April 24 is observed as ‘Fashion Revolution Day’, and the week of the same date is known as ‘Fashion Revolution Week’. Fashion Revolution is a global movement calling for greater ethics, sustainability and transparency in the fashion industry. Fashion Revolution Day commemorates the anniversary of the2013 Rana Plaza building collapse in Bangladesh, when nearly 1133 people died and over 2500 were injured. These were the victims of an industry dominated by large global corporate groups and their sponsored media who encourage a dream lifestyle of selfishness, apathy, superficiality and greed to a growing worldwide audience.
Fast fashion is an industry which provides the latest fashion at low prices. It is an industry that thrives on planned obsolescence, ignorance and waste. It promotes the increase in consumer’s demand for buying more and more by creating a culture of fast changing trends. To keep up with the insatiable need for buying more and more, the consumer chooses to buy cheaper products, thus compromising on the quality, with a view that he or she doesn’t need it to last as the trend will change soon. This creates a cycle in which one buys more, discards more, either because the trend has changed, or the piece of clothing bought is so poorly made that it falls apart in no time.
The fashion industry as a whole is one of the largest industries in the world, employing one sixth of the world’s population. But it is also the second most polluting industry in the world. It uses more water than any other industry apart from agriculture. Statistics have suggested that up to 20,000 litres of water can be consumed to produce a single pair of jeans. It discharges chemicals into the environment, uses huge amounts of energy and is a major contributor to global warming.
Fashion is indeed a massive human, social and environmental disgrace in need of a paradigm shift. The need of the hour is to create a holistic way to minimize waste and make people embrace sustainability in their regular lifestyle.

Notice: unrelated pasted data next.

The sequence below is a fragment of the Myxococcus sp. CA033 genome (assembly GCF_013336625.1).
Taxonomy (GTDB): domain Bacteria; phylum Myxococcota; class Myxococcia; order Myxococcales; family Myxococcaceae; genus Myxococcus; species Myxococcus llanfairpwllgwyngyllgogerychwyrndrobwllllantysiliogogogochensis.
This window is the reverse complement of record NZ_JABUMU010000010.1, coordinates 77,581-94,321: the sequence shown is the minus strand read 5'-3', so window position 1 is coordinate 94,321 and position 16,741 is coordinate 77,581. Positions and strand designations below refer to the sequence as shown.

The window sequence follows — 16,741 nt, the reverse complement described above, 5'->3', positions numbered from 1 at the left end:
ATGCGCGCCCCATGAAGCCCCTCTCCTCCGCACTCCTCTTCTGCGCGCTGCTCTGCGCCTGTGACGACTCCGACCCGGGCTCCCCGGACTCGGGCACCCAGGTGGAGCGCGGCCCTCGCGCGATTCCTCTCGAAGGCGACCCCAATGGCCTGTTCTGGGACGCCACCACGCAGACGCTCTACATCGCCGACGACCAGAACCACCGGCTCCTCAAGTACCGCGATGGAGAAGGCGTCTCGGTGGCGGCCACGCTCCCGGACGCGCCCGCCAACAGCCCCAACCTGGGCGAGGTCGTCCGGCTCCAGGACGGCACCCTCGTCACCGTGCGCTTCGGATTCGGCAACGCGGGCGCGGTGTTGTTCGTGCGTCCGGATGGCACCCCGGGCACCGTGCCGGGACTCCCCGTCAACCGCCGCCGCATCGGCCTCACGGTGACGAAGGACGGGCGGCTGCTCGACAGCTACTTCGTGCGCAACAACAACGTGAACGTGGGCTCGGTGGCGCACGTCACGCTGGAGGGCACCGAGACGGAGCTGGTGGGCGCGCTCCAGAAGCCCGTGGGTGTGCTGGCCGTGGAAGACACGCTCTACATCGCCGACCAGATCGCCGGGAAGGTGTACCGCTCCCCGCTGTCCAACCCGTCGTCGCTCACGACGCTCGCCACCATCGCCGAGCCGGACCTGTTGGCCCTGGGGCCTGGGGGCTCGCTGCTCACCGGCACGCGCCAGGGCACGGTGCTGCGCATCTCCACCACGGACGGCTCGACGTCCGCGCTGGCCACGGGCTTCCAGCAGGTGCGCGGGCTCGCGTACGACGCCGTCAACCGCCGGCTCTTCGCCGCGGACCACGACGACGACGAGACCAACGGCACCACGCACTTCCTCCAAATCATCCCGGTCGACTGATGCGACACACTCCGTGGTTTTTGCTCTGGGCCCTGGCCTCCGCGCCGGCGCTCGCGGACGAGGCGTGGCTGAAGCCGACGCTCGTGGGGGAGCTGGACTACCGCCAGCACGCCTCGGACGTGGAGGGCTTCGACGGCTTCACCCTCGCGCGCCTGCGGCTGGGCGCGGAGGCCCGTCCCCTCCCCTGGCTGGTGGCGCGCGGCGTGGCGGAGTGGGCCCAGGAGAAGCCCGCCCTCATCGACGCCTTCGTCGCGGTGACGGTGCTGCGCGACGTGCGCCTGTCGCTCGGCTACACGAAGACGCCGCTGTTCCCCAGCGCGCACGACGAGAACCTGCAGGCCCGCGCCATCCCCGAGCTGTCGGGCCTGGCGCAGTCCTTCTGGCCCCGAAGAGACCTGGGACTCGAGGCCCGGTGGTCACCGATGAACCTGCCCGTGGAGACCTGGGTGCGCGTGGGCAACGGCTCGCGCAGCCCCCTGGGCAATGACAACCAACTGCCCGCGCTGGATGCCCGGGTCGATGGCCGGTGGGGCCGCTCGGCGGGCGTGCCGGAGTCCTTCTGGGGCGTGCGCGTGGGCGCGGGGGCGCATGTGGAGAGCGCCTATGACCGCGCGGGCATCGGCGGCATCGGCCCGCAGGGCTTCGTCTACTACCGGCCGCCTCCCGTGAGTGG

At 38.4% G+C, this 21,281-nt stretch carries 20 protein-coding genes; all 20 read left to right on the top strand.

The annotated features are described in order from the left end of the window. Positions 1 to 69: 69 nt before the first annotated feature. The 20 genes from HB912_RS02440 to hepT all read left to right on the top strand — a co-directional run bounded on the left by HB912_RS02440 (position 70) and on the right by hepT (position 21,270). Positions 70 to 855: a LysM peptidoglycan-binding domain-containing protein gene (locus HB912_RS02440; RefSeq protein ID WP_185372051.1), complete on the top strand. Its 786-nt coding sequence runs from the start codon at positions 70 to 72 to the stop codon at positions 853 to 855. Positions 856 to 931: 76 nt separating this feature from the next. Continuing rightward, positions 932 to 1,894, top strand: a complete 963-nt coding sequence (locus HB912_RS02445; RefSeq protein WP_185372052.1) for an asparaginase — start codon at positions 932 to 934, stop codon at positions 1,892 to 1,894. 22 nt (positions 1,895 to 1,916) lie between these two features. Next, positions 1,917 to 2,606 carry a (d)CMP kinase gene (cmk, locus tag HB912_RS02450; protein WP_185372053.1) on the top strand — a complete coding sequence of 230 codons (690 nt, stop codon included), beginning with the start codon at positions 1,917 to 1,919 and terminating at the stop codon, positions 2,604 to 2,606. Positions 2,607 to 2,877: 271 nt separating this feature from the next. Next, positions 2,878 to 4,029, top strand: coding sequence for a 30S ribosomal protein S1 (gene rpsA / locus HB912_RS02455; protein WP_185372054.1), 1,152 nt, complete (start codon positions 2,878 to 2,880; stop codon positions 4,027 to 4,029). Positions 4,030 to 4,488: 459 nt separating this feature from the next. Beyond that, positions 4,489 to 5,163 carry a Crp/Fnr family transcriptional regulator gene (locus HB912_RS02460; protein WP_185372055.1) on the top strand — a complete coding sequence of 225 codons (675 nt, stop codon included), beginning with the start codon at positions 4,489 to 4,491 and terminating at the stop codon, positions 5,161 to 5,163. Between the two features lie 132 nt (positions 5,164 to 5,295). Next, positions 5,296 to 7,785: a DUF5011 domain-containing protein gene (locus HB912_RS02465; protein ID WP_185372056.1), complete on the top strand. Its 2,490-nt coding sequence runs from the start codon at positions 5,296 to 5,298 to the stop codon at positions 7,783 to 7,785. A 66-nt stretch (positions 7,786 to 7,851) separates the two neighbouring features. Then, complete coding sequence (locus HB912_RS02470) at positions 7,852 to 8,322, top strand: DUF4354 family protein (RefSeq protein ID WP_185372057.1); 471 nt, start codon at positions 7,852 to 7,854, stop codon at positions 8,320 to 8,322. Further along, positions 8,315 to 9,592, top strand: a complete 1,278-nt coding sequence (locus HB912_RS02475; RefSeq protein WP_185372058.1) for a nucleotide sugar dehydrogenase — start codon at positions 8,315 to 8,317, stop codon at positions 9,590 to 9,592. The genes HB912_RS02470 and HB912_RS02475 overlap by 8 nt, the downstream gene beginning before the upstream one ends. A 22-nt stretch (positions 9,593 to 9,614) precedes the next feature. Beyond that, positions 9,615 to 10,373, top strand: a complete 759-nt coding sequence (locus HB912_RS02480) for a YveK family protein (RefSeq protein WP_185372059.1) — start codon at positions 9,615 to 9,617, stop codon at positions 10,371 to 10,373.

Conscious fashion doesn’t only mean that the fabric has to be organic, but also the techniques applied in creating the garment has to be ethical. If you want to make a difference in your clothing, adopt a few small changes.
Choose natural fibres like cotton, linen, silk, wool and jute.They decompose faster. One way of reducing the price of a fast fashion item is by increasing the percentage of cheaper artificial fibres in the fabric. These fibres are not only uncomfortable for the wearer, but are harmful to the earth when they end up in landfills at the end of their lifecycle.
Choose natural dyes as opposed to chemical dyes that pollute the earth and cause harm to human and animal health. The textile industry generates toxic waste, including bleach and sulphuric dyes that are directly dumped into nearby rivers.
Choose organic cotton. It keeps the soil fertile and the absence of chemical pesticides means that it doesn’t harm human health. You may even prevent a farmer suicide as the cost of GMO seeds is 4 to 10 times higher than native cotton seeds; they’re sterile and require the use of pesticides which are also expensive.
Choose handloom fabrics, handcrafts and hand embroidery. You would be contributing to the income of an artisan and his family and supporting a craft. Many textiles and crafts are on the brink of extinction in India. The onus is on the consumer to support these crafts and sustain traditions.
Choose to up-cycle and recycle clothing. Not only will you be giving your clothes a second life, you will also be minimizing wastage.
Find out who made your clothes. The fast fashion industry has sustained due to the lack of information to the consumer about how and where the garments have been made. If the consumer really saw this, the demand for cheap clothing wouldn’t be there. The fast fashion industry is based on unacceptable labour laws of the underdeveloped countries. In these areas, to be able to compete and quote lesser prices than the neighbouring countries, they are forced to compromise on the working conditions and wages of the workers. They are further burdened with late delivery charges, in which the buyer can deduct a minimum of 5 per cent for each week’s delay. Research the brand you wear, follow them on social media and learn about their company policies.
Yves Saint Laurent said, “Fashion fades, style is eternal.” Rather than focusing on changing trends and fashions, it is more important to adopt sustainability and stay stylish.
Ninoshka Alvares-Delaney is a fashion designer and is available at www.ninoshka.co.in